1. Home
  2. Wild Animals
  3. Native Wildlife Management
  4. Is there a need to kill kangaroos or wallabies?

Is there a need to kill kangaroos or wallabies?

Kangaroo close square

Due to a range of factors, including traditional farming practices, provision of man-made water sources, and land disturbance, kangaroo populations can reach very high densities in many areas of Australia. It is unlikely that major changes to the way in which we farm or manage our land will occur in the short-term, therefore, it is sometimes considered necessary to control these populations of kangaroos. For instance, control may be carried out in areas where resources are insufficient to sustain the local kangaroo population, or where there is direct competition with other grazing animals on agricultural land (damage mitigation, also referred to as non-commercial shooting).

However, in most States or Territories, quotas are set for the commercial harvesting of kangaroos which do not relate population reduction directly to damage mitigation. Kangaroo management plans treat kangaroos as a sustainable resource available for commercial use, rather than making a decision for control as a result of examining their impact on the environment. Given the effects of drought and climate change, there is debate about the impact of the current sustainable use approach on future populations of commercially exploited species.

RSPCA Australia believes that the issue of whether kangaroos and wallabies should continue to be killed under a sustainable use policy should be reviewed by both federal and state/territory governments. Continuing research is needed to determine the impact of current culling practices on kangaroo populations and their environment.

RSPCA Australia believes that any measures taken to reduce kangaroo populations should first be proven to be necessary (through a proper consideration of the reasons for control). They must be conducted humanely and be under the direct supervision of the appropriate government authorities (as part of an approved kangaroo management program). Effective monitoring and auditing of such programs is vital to ensure that these conditions are met.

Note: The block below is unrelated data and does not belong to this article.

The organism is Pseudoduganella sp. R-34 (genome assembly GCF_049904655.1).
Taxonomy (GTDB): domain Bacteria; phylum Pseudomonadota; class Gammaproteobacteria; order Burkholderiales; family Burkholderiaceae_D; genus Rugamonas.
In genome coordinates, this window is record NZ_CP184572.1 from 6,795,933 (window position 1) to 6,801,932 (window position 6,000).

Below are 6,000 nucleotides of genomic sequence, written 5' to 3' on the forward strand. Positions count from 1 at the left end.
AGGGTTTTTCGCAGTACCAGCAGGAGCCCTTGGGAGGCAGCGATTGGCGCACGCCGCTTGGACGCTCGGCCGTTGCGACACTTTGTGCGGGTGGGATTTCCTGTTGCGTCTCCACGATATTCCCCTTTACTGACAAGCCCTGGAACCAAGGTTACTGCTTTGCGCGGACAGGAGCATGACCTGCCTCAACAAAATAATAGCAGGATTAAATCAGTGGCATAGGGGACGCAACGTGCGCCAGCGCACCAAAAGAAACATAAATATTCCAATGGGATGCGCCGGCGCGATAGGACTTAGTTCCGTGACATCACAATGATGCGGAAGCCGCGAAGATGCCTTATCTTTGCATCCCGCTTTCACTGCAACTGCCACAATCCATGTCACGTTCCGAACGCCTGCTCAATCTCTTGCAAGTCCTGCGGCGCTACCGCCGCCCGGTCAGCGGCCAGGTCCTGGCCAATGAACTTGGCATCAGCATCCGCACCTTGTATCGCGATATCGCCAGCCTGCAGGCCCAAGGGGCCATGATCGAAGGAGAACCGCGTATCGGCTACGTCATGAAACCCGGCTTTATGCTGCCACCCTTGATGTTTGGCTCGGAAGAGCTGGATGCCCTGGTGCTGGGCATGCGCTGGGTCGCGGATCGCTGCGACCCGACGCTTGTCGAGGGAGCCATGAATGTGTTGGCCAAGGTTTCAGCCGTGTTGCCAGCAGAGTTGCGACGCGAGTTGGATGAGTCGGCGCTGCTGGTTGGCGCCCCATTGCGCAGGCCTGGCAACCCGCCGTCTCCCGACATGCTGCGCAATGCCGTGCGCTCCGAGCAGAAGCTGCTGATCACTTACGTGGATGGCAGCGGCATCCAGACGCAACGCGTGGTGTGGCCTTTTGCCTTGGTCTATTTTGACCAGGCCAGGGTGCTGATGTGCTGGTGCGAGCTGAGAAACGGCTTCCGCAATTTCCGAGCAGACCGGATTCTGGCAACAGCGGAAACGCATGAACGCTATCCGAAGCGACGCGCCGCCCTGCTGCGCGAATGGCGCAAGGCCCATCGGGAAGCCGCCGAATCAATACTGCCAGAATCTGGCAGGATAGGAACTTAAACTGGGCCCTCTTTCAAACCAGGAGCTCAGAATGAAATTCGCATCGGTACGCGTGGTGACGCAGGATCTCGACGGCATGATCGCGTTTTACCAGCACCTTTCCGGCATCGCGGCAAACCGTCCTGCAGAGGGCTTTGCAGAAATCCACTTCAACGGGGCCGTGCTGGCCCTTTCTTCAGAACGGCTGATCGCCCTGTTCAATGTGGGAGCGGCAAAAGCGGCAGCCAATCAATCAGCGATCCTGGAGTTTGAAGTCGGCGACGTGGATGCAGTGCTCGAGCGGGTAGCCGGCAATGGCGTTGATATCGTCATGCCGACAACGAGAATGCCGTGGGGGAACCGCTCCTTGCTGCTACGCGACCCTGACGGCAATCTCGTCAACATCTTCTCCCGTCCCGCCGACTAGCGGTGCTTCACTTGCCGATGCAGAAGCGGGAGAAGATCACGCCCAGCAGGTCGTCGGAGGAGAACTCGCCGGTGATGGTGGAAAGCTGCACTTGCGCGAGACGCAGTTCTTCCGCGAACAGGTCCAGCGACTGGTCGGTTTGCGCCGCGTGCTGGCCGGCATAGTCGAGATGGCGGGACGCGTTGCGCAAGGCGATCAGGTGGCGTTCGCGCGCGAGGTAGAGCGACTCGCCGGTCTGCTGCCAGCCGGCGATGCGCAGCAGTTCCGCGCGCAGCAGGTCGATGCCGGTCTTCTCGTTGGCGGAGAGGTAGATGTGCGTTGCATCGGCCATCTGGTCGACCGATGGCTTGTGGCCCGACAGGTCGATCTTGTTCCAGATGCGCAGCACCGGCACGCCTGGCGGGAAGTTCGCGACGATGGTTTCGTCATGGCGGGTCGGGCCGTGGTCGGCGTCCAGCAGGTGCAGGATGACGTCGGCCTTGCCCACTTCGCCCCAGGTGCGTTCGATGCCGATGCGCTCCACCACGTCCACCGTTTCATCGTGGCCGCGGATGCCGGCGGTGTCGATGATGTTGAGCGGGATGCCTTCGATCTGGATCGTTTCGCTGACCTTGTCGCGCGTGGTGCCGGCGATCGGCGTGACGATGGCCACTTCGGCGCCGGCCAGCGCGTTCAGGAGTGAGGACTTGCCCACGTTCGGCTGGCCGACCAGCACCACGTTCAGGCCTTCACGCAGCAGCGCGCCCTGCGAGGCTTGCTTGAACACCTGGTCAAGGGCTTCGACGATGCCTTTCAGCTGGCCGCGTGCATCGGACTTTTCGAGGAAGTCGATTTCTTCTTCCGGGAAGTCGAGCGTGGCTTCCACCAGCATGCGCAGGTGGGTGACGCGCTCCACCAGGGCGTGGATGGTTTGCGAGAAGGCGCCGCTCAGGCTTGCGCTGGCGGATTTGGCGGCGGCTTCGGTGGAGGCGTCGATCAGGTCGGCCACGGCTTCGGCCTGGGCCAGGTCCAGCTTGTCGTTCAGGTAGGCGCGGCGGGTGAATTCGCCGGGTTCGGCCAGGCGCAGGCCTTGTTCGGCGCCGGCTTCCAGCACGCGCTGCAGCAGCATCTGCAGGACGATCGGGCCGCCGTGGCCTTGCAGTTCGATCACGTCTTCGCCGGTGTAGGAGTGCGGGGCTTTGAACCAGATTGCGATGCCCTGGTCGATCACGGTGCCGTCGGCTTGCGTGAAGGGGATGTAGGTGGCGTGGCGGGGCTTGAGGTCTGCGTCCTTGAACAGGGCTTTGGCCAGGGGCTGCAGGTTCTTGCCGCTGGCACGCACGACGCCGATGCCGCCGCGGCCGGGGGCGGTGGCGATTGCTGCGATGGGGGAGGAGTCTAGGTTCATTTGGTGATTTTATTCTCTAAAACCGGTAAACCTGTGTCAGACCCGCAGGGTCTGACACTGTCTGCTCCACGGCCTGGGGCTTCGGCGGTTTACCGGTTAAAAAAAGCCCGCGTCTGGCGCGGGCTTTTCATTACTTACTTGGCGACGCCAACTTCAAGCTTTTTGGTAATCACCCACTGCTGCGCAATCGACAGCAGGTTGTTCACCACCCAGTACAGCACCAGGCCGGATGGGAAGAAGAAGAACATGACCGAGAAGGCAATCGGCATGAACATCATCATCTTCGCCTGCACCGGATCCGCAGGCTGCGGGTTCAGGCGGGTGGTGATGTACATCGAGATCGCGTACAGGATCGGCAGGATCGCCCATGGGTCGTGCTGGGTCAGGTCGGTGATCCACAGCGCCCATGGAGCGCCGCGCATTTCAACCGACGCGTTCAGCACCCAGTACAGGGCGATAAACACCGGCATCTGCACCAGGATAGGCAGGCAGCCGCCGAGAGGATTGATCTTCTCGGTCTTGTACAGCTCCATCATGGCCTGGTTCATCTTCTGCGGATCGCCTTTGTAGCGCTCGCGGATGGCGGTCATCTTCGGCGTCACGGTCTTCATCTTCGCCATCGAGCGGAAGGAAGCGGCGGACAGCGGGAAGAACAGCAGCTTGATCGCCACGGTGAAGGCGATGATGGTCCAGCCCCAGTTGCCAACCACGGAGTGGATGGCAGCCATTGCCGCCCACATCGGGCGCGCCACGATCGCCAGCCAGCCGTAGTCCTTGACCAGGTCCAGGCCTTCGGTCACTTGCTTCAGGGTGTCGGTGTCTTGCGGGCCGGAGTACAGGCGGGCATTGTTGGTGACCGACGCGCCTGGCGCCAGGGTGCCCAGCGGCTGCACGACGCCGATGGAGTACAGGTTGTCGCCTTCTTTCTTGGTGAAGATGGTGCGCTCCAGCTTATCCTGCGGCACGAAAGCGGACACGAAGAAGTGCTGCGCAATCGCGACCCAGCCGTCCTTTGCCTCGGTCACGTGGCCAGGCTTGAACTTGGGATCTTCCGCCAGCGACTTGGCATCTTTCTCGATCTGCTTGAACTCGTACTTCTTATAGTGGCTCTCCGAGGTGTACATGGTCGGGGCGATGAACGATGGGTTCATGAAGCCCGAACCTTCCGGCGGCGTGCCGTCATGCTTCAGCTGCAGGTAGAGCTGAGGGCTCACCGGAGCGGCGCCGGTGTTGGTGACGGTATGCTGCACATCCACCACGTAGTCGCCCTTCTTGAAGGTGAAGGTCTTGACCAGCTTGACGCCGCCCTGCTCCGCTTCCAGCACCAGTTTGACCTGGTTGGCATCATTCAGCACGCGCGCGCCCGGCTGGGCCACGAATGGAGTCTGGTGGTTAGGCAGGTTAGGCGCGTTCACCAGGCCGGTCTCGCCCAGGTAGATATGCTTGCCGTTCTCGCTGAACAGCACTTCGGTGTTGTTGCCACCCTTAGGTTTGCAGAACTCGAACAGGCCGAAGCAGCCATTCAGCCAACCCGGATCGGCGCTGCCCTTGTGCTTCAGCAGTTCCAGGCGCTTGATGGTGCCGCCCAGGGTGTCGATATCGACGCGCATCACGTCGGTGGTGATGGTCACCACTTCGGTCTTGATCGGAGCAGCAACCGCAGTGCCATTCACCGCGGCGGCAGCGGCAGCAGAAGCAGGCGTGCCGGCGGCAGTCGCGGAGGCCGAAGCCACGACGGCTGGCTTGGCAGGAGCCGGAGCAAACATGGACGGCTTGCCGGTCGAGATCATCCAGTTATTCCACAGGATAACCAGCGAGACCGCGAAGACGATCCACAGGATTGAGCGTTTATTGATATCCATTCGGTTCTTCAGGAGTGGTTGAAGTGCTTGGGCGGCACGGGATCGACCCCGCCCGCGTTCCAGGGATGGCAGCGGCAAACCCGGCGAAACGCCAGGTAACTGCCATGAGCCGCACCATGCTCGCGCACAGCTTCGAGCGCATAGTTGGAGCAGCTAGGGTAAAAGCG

There are a number of aspects of the current management of kangaroos that do not conform to these conditions, such as:

  • Large numbers of kangaroos are shot inhumanely every year, particularly under the non-commercial system, with no on-the-ground animal welfare monitoring of shooters.
  • Each time a female kangaroo is shot her dependent joey is either killed by the shooter or will die as a result of predation, dehydration or starvation. The RSPCA has serious concerns about the suffering caused by shooting females with pouch young. A study has shown that shooters need to be trained to ensure that orphan joeys are humanely killed [1]. Standard operating procedures have been included in the recently revised commercial kangaroo shooting code. However, the non-commercial kangaroo shooting code does not contain this information. All shooters should be monitored to ensure Code compliance.
  • The process of setting quotas for killing kangaroos does not relate population reduction directly to damage mitigation.

Until these issues have been properly addressed, questions remain about the humaneness of kangaroo shooting and the basis for current government policies on the management and killing of kangaroos.


[1] McLeod SR and Sharp TM (2014) Improving the humaneness of commercial kangaroo harvesting. Final report for RIRDC Project No PRJ-004103. Rural Industries Research and Development Corporation, Canberra ACT.

Also Read

Updated on November 26, 2020
  • Home
  • Wild Animals
  • Native Wildlife Management

Was this article helpful?